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3. Policies and Procedures are Critical: While tremendous efforts are always put into the technical aspect of SOC 2 compliance – ensuring information systems are functioning as necessary – what’s often left behind is the importance of developing all necessary documentation for SOC 2 compliance. Specifically, the SOC 2 framework requires a lengthy list of information security and operational policies and procedures to be in place – an incredibly time-consuming task, no doubt – and it’s why NDNB offers a complimentary SOC 2 Policy Packet containing hundreds of pages of policies, forms, and other supporting templates.

SOC 1 SSAE 18 and SOC 2 Policy Templates and Information Security Policies

The documentation is absolutely vital for helping ensure SOC 2 compliance is successfully met. Look, writing information security policies and procedures – especially starting from scratch – can take dozens and dozens of hours, sometime much more, so the ability to use high-quality, SOC 2 specific policy templates from NDNB is a must!

Service organizations all throughout North America – and select global regions – have successfully utilized our industry leading documents for years, helping them achieve SOC 2 compliance – and other regulatory compliance mandates – quickly and cost-effectively. Contact Christopher G. Nickell, CPA, at 1-800-277-5415, ext. 706, or email him at This email address is being protected from spambots. You need JavaScript enabled to view it. today to learn more about SOC 1 vs. SOC 2.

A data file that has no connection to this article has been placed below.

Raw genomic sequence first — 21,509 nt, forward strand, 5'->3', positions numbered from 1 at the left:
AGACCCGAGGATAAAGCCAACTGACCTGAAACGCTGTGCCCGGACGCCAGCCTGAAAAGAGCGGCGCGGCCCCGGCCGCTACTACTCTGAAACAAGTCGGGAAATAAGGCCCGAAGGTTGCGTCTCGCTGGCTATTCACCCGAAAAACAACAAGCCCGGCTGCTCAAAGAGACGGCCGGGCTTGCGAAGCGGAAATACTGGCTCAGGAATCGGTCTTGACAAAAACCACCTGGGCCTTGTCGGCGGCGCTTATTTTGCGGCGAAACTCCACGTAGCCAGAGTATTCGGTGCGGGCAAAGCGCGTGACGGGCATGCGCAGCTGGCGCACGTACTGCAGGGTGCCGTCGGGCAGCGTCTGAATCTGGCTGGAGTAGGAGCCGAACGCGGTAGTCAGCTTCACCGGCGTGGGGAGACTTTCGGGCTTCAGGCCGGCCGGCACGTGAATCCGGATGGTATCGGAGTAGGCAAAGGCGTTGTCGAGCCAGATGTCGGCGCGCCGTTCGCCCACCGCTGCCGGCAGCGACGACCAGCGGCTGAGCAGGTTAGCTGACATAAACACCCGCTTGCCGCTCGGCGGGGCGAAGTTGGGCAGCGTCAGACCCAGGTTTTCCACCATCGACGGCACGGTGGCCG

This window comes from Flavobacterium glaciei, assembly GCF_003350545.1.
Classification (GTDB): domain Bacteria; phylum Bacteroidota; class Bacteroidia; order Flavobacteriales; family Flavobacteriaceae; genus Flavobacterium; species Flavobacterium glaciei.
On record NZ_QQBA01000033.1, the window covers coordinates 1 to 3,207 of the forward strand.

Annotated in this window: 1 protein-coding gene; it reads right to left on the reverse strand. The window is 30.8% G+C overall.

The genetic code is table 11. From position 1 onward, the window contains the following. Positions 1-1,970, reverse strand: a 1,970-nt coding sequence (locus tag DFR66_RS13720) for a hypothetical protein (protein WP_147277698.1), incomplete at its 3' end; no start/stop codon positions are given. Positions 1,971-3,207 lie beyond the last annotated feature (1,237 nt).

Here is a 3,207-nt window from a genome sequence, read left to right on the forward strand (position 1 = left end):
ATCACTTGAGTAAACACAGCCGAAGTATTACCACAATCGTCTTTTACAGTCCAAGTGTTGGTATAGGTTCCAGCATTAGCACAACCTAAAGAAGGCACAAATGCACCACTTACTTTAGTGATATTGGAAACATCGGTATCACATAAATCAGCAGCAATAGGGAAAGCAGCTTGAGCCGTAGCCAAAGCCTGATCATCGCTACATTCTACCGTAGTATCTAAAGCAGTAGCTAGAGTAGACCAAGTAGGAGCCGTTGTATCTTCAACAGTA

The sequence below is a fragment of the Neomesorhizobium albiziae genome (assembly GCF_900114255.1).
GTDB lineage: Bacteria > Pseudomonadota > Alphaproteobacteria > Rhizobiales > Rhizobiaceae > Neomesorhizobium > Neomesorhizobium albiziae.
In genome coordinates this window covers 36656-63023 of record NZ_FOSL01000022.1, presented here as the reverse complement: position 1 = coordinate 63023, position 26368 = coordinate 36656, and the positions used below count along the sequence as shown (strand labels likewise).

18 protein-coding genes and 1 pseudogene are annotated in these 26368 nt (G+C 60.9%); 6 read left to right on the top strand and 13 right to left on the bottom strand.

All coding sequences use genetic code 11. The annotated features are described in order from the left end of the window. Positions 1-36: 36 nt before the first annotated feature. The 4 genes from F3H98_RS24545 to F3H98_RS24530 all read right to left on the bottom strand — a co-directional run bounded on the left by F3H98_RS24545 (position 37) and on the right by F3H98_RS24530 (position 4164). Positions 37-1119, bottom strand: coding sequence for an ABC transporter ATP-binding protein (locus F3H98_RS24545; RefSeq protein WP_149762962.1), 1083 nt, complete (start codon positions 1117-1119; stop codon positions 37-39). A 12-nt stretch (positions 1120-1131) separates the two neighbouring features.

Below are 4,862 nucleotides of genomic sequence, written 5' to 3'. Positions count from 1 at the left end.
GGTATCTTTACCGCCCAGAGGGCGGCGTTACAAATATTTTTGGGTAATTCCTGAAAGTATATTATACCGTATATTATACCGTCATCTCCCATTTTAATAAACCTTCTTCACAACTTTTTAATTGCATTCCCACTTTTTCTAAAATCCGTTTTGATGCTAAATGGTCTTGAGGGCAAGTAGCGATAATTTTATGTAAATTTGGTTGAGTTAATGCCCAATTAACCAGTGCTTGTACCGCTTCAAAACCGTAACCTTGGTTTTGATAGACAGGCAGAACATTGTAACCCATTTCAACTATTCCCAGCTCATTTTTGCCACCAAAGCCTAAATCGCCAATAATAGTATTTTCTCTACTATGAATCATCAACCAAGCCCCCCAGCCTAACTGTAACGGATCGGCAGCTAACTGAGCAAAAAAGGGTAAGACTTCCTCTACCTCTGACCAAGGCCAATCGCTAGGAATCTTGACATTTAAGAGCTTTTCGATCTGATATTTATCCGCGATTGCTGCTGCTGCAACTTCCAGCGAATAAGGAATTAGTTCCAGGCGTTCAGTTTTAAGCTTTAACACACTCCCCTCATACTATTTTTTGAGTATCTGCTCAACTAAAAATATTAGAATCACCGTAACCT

4. Technical Remediation is Crucial: Also high on the list for SOC 2 remediation are all the technical and security initiatives that need to take place. From re-provisioning network devices to securely locking down servers – and much more – technical remediation is a must, and it can be time-consuming.

Common examples of technical remediation include the following: (1). Provisioning and hardening server settings, both on the o/s and the underlying applications. (2). Configuring rulesets and configuration files for network devices, such as firewalls, routers, and switches. (3). Implementing stronger access controls for user access.

Luckily, NDNB offers comprehensive forms and checklists for all major vendors when it comes to essential provisioning and hardening guidelines – material that’s complimentary to our valued SOC 2 clients throughout North America. Becoming SOC 2 compliant within a reasonable timeframe – and within budget – is our goal for you, so let’s talk.

SOC 2 Risk Assessment Template

5. Assessing Subservice Organizations is a Must: Do you as a business/service organization outsource other services to businesses downstream – if so – then these “downstream” providers of services to you are what’s known as subservice organizations – at least in terms of your compliance requirements. Many times, auditors will want to assess the internal controls of these very subservice organizations, and many of them may have gone through a compliance audit already – perhaps even a SOC 2 audit, or an SSAE 18 SOC 1 assessment – but if not, auditors will need to take steps in assessing such entities. You need to be aware of subservice organization reporting requirements, so talk to the experts at NDNB.

Security Awareness Training for SOC 2 Compliance

SOC 2 Type 1 Things You Need to Know